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Doctoral thesis, 2009

Sources of pesticide losses to surface waters and groundwater at field and landscape scales

Lindahl, Anna M. L.

Abstract

Pesticide residues in groundwater and surface waters may harm aquatic ecosystems and result in a deterioration of drinking water quality. EU legislation and policy emphasize risk management and risk reduction for pesticides to ensure long-term, sustainable use of water across Europe. Different tools applicable at scales ranging from farm to national and EU scales are required to meet the needs of the various managers engaged with the task of protecting water resources. The use of computer-based pesticide fate and transport models at such large scales is challenging since models are scale-specific and generally developed for the soil pedon or plot scale. Modelling at larger scales is further complicated by the spatial and temporal variability of agro-environmental conditions and the uncertainty in predictions. The objective of this thesis was to identify the soil processes that dominate diffuse pesticide losses at field and landscape scales and to develop methods that can help identify 'high risk' areas for leaching. The underlying idea was that pesticide pollution of groundwater and surface waters can be mitigated if pesticide application on such areas is reduced. Macropore flow increases the risk of pesticide leaching and was identified as the most important process responsible for spatial variation of diffuse pesticide losses from a 30 ha field and a 9 km² catchment in the south of Sweden. Point-sources caused by careless handling of pesticides when filling or cleaning spraying equipment were also a significant source of contamination at the landscape scale. The research presented in this thesis suggests that the strength of macropore flow due to earthworm burrows and soil aggregation can be predicted from widely available soil survey information such as texture, management practices etc. Thus, a simple classification of soils according to their susceptibility to macropore flow may facilitate the use of process-based models at the landscape scale. Predictions of a meta-model of the MACRO model suggested that, at the field scale, fine-textured soils are high-risk areas for pesticide leaching. Uncertainty in pesticide degradation and sorption did not significantly affect predictions of the spatial extent of these high-risk areas. Thus, site-specific pesticide application seems to be a promising method for mitigating groundwater contamination at this scale.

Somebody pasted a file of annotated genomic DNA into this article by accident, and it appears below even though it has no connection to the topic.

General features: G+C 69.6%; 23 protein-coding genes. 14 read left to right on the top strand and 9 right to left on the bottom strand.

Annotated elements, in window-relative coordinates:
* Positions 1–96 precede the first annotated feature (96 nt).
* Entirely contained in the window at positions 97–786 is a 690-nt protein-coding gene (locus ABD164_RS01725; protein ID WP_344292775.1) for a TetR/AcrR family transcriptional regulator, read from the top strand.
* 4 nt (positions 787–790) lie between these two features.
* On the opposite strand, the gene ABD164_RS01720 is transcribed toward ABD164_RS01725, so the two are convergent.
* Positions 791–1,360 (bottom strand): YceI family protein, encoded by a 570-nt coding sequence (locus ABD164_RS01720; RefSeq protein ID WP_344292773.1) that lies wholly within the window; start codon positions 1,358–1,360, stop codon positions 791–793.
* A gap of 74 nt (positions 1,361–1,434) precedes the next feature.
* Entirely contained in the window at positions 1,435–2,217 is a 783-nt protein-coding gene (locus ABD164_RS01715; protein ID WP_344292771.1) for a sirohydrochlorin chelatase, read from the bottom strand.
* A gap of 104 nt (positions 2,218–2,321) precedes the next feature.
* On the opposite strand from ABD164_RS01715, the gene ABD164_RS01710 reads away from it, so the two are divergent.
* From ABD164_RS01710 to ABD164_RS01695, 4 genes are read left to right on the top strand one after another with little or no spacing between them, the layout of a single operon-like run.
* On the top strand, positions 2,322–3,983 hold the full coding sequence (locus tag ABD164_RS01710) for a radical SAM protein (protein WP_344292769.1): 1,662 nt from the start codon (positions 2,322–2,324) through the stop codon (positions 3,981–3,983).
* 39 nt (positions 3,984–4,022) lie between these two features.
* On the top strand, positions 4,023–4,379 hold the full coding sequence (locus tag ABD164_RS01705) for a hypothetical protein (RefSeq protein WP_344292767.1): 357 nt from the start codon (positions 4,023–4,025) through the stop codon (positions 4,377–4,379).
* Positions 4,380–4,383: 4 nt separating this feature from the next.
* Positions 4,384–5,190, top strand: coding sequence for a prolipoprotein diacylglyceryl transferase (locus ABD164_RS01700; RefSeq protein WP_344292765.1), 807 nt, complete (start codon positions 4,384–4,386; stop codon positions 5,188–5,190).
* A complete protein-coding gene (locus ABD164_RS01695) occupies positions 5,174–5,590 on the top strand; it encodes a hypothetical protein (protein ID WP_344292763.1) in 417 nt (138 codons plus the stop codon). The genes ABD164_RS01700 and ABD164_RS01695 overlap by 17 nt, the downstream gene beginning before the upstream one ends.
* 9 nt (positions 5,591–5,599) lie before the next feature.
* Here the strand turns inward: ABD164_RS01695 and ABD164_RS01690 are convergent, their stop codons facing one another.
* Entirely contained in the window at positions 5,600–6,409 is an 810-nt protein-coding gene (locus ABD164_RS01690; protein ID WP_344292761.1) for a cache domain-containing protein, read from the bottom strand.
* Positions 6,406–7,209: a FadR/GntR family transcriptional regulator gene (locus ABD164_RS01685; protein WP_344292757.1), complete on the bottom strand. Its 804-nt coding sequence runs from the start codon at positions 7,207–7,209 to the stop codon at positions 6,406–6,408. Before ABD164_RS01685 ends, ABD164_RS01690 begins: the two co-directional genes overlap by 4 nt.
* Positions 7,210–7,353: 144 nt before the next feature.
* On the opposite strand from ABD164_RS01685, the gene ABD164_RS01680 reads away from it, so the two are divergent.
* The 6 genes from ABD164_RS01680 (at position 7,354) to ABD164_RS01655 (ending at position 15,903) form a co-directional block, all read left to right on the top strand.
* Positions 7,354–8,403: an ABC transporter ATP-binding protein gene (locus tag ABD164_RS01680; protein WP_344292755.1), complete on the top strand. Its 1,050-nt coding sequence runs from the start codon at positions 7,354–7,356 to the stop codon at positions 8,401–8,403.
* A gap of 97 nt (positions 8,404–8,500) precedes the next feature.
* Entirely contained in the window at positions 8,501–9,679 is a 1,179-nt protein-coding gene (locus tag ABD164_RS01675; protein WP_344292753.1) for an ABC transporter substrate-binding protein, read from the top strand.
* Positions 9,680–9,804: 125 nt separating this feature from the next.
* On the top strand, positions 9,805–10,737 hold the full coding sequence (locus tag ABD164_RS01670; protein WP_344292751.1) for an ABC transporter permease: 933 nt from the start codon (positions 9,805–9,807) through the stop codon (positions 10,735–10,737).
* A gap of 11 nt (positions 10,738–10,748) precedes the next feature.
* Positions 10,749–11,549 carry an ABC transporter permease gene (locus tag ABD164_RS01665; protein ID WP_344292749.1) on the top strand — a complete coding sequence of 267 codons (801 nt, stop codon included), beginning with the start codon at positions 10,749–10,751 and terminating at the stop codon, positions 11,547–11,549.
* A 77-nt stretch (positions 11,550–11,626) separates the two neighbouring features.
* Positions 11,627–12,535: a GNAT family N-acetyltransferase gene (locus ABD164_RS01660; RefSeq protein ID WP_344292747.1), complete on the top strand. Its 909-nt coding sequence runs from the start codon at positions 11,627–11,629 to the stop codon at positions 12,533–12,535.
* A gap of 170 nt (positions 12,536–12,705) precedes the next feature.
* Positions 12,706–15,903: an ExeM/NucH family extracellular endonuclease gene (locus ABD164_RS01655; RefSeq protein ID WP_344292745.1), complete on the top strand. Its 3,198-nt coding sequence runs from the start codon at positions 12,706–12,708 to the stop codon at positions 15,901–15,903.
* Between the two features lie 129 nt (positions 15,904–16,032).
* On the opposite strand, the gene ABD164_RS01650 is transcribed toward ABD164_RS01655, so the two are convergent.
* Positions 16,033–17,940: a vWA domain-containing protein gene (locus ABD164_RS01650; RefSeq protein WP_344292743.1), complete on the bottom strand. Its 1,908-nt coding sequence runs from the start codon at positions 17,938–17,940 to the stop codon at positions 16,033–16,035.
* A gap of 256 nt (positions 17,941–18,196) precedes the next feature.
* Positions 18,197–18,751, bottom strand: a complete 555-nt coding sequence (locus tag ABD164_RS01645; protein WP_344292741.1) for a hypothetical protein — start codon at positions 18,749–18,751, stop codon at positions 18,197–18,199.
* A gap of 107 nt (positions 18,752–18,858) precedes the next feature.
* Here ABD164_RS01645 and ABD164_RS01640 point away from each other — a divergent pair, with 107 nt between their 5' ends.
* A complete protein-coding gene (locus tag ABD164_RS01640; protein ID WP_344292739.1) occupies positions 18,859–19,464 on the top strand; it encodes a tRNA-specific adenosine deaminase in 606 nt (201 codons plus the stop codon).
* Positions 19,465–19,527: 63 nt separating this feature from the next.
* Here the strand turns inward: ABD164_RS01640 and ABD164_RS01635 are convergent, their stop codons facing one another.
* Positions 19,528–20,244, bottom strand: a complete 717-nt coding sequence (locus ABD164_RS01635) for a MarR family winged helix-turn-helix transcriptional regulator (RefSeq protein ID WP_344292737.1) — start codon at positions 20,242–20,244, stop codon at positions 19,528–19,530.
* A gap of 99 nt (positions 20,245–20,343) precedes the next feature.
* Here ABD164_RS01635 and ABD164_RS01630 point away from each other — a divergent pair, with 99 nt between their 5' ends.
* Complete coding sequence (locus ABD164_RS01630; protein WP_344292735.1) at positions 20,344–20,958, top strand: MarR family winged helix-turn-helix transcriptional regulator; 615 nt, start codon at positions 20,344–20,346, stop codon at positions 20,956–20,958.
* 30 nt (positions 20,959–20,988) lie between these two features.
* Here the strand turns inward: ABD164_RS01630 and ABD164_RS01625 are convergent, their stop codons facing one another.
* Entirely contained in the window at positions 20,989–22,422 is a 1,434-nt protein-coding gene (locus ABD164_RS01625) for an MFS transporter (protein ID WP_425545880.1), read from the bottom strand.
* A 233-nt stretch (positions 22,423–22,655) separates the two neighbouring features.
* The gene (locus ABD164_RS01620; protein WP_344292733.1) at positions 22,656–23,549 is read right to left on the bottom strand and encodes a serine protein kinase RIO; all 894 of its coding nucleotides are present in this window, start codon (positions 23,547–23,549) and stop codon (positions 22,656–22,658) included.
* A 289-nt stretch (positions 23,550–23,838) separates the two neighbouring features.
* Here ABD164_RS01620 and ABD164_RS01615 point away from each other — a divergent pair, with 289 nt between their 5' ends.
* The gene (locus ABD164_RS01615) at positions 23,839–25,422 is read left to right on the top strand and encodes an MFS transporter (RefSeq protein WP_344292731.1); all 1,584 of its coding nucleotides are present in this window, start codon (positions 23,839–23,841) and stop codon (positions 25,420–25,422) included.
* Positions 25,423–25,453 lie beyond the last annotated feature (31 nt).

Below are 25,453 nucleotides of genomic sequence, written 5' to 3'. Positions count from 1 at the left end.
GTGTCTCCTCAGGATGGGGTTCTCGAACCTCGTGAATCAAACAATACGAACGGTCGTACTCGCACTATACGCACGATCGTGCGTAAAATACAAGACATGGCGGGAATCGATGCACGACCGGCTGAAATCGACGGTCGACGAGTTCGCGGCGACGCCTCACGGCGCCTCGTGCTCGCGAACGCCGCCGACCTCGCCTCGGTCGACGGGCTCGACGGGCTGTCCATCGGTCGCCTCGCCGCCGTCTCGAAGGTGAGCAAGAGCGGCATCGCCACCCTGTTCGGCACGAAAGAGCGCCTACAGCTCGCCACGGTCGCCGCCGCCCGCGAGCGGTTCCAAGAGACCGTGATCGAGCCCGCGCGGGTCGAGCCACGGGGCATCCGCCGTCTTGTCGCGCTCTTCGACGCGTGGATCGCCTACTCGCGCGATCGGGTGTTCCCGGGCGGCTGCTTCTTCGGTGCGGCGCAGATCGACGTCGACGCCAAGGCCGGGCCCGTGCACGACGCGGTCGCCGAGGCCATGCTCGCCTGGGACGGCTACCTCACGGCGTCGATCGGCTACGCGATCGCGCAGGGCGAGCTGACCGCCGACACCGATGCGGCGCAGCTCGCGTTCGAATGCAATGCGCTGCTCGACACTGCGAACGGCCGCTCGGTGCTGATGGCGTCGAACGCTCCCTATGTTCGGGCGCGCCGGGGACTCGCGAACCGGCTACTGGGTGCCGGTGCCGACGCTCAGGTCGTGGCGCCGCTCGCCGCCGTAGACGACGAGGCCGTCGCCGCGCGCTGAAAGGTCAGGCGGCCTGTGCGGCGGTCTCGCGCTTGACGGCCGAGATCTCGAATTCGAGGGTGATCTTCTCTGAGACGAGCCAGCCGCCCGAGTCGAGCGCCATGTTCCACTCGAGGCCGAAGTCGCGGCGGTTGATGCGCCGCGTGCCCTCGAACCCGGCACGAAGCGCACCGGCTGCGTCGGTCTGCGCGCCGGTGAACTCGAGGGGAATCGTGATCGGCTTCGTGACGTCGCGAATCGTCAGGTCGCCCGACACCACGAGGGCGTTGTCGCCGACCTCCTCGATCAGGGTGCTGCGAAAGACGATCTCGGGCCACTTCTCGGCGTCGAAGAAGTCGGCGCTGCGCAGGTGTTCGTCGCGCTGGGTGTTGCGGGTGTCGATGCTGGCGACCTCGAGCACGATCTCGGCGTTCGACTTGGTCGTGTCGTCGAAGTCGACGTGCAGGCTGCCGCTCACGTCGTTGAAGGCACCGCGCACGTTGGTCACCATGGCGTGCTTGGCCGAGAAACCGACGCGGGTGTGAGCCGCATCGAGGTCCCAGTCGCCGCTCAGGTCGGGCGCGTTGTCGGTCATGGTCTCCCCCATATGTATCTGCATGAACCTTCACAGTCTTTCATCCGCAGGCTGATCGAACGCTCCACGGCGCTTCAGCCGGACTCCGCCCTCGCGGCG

Keywords

pesticides; residues; water pollution; surface water; groundwater; soil pore system; soil water movement; leaching; models; oligochaeta; sweden

Published in

Acta Universitatis Agriculturae Sueciae
2009, number: 2009:50
ISBN: 9789186195977
Publisher: Department of Soil and Environment, Swedish University of Agricultural Sciences

Authors' information

Swedish University of Agricultural Sciences, Department of Soil and Environment

UKÄ Subject classification

Soil Science

URI (permanent link to this page)

https://res.slu.se/id/publ/26421